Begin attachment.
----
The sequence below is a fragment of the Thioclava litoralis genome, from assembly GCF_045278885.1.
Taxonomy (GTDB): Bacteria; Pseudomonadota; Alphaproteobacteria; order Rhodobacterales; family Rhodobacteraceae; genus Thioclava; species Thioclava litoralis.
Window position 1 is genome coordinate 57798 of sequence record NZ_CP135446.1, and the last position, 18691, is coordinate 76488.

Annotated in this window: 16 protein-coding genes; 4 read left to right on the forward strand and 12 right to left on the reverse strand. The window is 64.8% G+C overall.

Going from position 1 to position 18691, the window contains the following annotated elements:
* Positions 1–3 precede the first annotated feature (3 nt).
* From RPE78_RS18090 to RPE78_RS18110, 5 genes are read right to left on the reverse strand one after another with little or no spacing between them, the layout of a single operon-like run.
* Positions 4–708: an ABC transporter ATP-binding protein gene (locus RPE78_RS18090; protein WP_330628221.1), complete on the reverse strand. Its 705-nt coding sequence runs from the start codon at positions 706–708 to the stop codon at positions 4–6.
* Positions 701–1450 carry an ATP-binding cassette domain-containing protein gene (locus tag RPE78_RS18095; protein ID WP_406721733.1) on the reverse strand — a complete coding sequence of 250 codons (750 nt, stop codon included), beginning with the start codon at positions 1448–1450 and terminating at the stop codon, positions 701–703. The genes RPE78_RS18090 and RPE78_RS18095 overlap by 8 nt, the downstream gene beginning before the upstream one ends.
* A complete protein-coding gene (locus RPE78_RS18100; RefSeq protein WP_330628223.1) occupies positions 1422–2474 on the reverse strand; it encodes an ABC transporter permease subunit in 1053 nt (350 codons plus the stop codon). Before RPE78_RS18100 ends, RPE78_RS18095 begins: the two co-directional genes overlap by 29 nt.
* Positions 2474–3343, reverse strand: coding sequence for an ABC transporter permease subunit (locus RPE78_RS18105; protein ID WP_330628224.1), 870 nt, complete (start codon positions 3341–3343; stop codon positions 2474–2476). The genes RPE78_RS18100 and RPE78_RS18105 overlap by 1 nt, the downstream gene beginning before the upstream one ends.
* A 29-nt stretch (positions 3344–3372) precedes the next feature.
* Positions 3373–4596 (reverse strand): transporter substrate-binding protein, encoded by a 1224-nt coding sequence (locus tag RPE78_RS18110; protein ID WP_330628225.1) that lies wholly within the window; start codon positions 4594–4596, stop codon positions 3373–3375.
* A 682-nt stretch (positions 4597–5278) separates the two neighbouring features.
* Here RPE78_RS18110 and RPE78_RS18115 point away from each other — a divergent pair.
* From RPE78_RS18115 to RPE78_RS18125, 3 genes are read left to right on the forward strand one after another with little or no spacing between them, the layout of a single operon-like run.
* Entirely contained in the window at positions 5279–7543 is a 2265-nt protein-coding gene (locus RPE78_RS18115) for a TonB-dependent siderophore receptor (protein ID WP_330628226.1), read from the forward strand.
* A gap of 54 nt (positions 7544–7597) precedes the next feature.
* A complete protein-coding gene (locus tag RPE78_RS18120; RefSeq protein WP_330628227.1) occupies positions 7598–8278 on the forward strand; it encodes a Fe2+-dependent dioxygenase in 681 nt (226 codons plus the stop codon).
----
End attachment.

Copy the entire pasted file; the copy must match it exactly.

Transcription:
The sequence below is a fragment of the Thioclava litoralis genome, from assembly GCF_045278885.1.
Taxonomy (GTDB): Bacteria; Pseudomonadota; Alphaproteobacteria; order Rhodobacterales; family Rhodobacteraceae; genus Thioclava; species Thioclava litoralis.
Window position 1 is genome coordinate 57798 of sequence record NZ_CP135446.1, and the last position, 18691, is coordinate 76488.

Annotated in this window: 16 protein-coding genes; 4 read left to right on the forward strand and 12 right to left on the reverse strand. The window is 64.8% G+C overall.

Going from position 1 to position 18691, the window contains the following annotated elements:
* Positions 1–3 precede the first annotated feature (3 nt).
* From RPE78_RS18090 to RPE78_RS18110, 5 genes are read right to left on the reverse strand one after another with little or no spacing between them, the layout of a single operon-like run.
* Positions 4–708: an ABC transporter ATP-binding protein gene (locus RPE78_RS18090; protein WP_330628221.1), complete on the reverse strand. Its 705-nt coding sequence runs from the start codon at positions 706–708 to the stop codon at positions 4–6.
* Positions 701–1450 carry an ATP-binding cassette domain-containing protein gene (locus tag RPE78_RS18095; protein ID WP_406721733.1) on the reverse strand — a complete coding sequence of 250 codons (750 nt, stop codon included), beginning with the start codon at positions 1448–1450 and terminating at the stop codon, positions 701–703. The genes RPE78_RS18090 and RPE78_RS18095 overlap by 8 nt, the downstream gene beginning before the upstream one ends.
* A complete protein-coding gene (locus RPE78_RS18100; RefSeq protein WP_330628223.1) occupies positions 1422–2474 on the reverse strand; it encodes an ABC transporter permease subunit in 1053 nt (350 codons plus the stop codon). Before RPE78_RS18100 ends, RPE78_RS18095 begins: the two co-directional genes overlap by 29 nt.
* Positions 2474–3343, reverse strand: coding sequence for an ABC transporter permease subunit (locus RPE78_RS18105; protein ID WP_330628224.1), 870 nt, complete (start codon positions 3341–3343; stop codon positions 2474–2476). The genes RPE78_RS18100 and RPE78_RS18105 overlap by 1 nt, the downstream gene beginning before the upstream one ends.
* A 29-nt stretch (positions 3344–3372) precedes the next feature.
* Positions 3373–4596 (reverse strand): transporter substrate-binding protein, encoded by a 1224-nt coding sequence (locus tag RPE78_RS18110; protein ID WP_330628225.1) that lies wholly within the window; start codon positions 4594–4596, stop codon positions 3373–3375.
* A 682-nt stretch (positions 4597–5278) separates the two neighbouring features.
* Here RPE78_RS18110 and RPE78_RS18115 point away from each other — a divergent pair.
* From RPE78_RS18115 to RPE78_RS18125, 3 genes are read left to right on the forward strand one after another with little or no spacing between them, the layout of a single operon-like run.
* Entirely contained in the window at positions 5279–7543 is a 2265-nt protein-coding gene (locus RPE78_RS18115) for a TonB-dependent siderophore receptor (protein ID WP_330628226.1), read from the forward strand.
* A gap of 54 nt (positions 7544–7597) precedes the next feature.
* A complete protein-coding gene (locus tag RPE78_RS18120; RefSeq protein WP_330628227.1) occupies positions 7598–8278 on the forward strand; it encodes a Fe2+-dependent dioxygenase in 681 nt (226 codons plus the stop codon).